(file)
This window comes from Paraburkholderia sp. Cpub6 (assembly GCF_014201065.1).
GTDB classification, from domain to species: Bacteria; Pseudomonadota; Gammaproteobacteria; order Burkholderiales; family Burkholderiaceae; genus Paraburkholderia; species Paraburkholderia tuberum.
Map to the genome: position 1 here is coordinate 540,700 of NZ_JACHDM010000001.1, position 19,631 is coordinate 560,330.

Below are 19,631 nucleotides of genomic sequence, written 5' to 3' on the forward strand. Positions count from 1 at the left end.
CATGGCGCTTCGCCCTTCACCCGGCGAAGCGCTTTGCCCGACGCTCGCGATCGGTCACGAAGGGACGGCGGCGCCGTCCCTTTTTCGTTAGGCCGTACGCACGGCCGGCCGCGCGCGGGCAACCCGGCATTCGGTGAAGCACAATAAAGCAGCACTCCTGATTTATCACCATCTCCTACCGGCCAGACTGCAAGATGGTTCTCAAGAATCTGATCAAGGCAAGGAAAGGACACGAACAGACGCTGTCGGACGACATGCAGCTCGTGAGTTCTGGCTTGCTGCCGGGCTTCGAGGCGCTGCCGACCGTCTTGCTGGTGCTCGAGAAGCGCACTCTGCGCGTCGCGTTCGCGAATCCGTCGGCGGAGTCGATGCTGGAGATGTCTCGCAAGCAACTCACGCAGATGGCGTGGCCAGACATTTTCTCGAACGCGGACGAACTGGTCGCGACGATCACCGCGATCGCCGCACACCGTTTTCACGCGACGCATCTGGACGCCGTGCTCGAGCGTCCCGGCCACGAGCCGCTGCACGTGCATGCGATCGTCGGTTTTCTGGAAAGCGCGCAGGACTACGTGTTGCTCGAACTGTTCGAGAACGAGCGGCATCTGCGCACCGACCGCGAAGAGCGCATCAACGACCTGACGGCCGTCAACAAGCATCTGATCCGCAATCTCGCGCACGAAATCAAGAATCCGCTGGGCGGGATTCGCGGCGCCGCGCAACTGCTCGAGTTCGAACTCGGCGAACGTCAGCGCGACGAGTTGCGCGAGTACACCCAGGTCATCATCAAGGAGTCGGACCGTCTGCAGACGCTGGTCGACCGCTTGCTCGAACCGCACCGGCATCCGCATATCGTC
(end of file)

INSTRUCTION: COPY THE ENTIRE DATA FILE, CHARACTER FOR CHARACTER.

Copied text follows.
This window comes from Paraburkholderia sp. Cpub6 (assembly GCF_014201065.1).
GTDB classification, from domain to species: Bacteria; Pseudomonadota; Gammaproteobacteria; order Burkholderiales; family Burkholderiaceae; genus Paraburkholderia; species Paraburkholderia tuberum.
Map to the genome: position 1 here is coordinate 540,700 of NZ_JACHDM010000001.1, position 19,631 is coordinate 560,330.

Below are 19,631 nucleotides of genomic sequence, written 5' to 3' on the forward strand. Positions count from 1 at the left end.
CATGGCGCTTCGCCCTTCACCCGGCGAAGCGCTTTGCCCGACGCTCGCGATCGGTCACGAAGGGACGGCGGCGCCGTCCCTTTTTCGTTAGGCCGTACGCACGGCCGGCCGCGCGCGGGCAACCCGGCATTCGGTGAAGCACAATAAAGCAGCACTCCTGATTTATCACCATCTCCTACCGGCCAGACTGCAAGATGGTTCTCAAGAATCTGATCAAGGCAAGGAAAGGACACGAACAGACGCTGTCGGACGACATGCAGCTCGTGAGTTCTGGCTTGCTGCCGGGCTTCGAGGCGCTGCCGACCGTCTTGCTGGTGCTCGAGAAGCGCACTCTGCGCGTCGCGTTCGCGAATCCGTCGGCGGAGTCGATGCTGGAGATGTCTCGCAAGCAACTCACGCAGATGGCGTGGCCAGACATTTTCTCGAACGCGGACGAACTGGTCGCGACGATCACCGCGATCGCCGCACACCGTTTTCACGCGACGCATCTGGACGCCGTGCTCGAGCGTCCCGGCCACGAGCCGCTGCACGTGCATGCGATCGTCGGTTTTCTGGAAAGCGCGCAGGACTACGTGTTGCTCGAACTGTTCGAGAACGAGCGGCATCTGCGCACCGACCGCGAAGAGCGCATCAACGACCTGACGGCCGTCAACAAGCATCTGATCCGCAATCTCGCGCACGAAATCAAGAATCCGCTGGGCGGGATTCGCGGCGCCGCGCAACTGCTCGAGTTCGAACTCGGCGAACGTCAGCGCGACGAGTTGCGCGAGTACACCCAGGTCATCATCAAGGAGTCGGACCGTCTGCAGACGCTGGTCGACCGCTTGCTCGAACCGCACCGGCATCCGCATATCGTC